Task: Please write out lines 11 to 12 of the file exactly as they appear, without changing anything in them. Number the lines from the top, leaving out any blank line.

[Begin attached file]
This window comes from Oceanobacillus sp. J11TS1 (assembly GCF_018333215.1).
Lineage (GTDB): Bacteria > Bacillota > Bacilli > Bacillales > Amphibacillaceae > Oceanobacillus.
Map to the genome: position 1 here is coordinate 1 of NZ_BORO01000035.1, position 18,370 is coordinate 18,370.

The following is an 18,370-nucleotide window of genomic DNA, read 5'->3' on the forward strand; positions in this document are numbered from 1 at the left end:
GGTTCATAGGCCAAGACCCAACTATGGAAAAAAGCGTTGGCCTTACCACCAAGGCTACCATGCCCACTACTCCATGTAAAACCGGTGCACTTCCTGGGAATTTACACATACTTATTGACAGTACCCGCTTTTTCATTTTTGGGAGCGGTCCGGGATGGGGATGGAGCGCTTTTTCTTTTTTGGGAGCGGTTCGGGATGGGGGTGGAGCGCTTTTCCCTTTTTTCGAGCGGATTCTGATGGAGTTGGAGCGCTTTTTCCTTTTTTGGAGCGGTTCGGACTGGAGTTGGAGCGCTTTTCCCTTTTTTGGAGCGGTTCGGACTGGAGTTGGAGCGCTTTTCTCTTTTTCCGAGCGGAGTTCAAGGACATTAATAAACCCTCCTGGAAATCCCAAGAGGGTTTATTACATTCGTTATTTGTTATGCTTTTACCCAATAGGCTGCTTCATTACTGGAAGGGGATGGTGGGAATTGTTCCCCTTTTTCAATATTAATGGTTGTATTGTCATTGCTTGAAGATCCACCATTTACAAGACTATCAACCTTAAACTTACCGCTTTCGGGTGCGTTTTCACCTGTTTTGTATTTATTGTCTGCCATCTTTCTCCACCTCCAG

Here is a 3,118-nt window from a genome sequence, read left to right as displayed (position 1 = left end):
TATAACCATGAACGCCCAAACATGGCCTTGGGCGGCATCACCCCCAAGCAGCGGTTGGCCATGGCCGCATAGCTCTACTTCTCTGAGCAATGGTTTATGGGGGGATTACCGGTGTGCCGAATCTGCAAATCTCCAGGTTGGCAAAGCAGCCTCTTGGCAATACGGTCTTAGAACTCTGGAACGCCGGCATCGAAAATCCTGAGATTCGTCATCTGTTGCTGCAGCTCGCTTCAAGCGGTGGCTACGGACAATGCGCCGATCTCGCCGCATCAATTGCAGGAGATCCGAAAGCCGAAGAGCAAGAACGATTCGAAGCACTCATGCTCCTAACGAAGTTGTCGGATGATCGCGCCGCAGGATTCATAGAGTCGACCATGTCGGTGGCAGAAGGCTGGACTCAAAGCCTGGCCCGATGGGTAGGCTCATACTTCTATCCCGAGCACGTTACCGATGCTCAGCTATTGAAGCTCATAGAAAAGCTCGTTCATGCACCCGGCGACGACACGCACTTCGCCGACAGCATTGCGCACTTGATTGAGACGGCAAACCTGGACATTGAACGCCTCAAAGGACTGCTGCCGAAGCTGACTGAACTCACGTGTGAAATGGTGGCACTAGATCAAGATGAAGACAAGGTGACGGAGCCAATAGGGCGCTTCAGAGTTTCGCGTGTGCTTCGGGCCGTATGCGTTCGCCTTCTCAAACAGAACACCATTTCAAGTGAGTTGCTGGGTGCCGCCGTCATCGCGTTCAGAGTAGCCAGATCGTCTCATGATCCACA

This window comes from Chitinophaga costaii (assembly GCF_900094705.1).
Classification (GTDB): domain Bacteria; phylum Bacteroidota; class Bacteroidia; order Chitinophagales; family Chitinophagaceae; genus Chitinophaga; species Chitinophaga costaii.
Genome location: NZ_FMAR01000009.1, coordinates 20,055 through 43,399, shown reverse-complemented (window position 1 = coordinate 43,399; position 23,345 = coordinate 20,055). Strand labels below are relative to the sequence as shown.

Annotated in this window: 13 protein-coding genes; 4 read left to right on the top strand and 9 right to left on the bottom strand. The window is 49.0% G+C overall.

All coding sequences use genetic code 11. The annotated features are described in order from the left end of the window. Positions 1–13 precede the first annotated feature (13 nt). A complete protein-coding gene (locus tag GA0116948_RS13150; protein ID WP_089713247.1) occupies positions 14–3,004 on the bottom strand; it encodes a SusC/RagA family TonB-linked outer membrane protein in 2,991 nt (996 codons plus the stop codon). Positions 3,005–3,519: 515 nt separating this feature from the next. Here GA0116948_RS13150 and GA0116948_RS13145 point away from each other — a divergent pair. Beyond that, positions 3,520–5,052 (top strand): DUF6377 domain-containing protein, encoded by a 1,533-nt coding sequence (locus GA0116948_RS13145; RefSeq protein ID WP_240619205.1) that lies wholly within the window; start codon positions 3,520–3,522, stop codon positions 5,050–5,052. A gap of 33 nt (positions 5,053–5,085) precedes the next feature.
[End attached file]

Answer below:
Annotated in this window: 13 protein-coding genes; 4 read left to right on the top strand and 9 right to left on the bottom strand. The window is 49.0% G+C overall.

All coding sequences use genetic code 11. The annotated features are described in order from the left end of the window. Positions 1–13 precede the first annotated feature (13 nt). A complete protein-coding gene (locus tag GA0116948_RS13150; protein ID WP_089713247.1) occupies positions 14–3,004 on the bottom strand; it encodes a SusC/RagA family TonB-linked outer membrane protein in 2,991 nt (996 codons plus the stop codon). Positions 3,005–3,519: 515 nt separating this feature from the next. Here GA0116948_RS13150 and GA0116948_RS13145 point away from each other — a divergent pair. Beyond that, positions 3,520–5,052 (top strand): DUF6377 domain-containing protein, encoded by a 1,533-nt coding sequence (locus GA0116948_RS13145; RefSeq protein ID WP_240619205.1) that lies wholly within the window; start codon positions 3,520–3,522, stop codon positions 5,050–5,052. A gap of 33 nt (positions 5,053–5,085) precedes the next feature.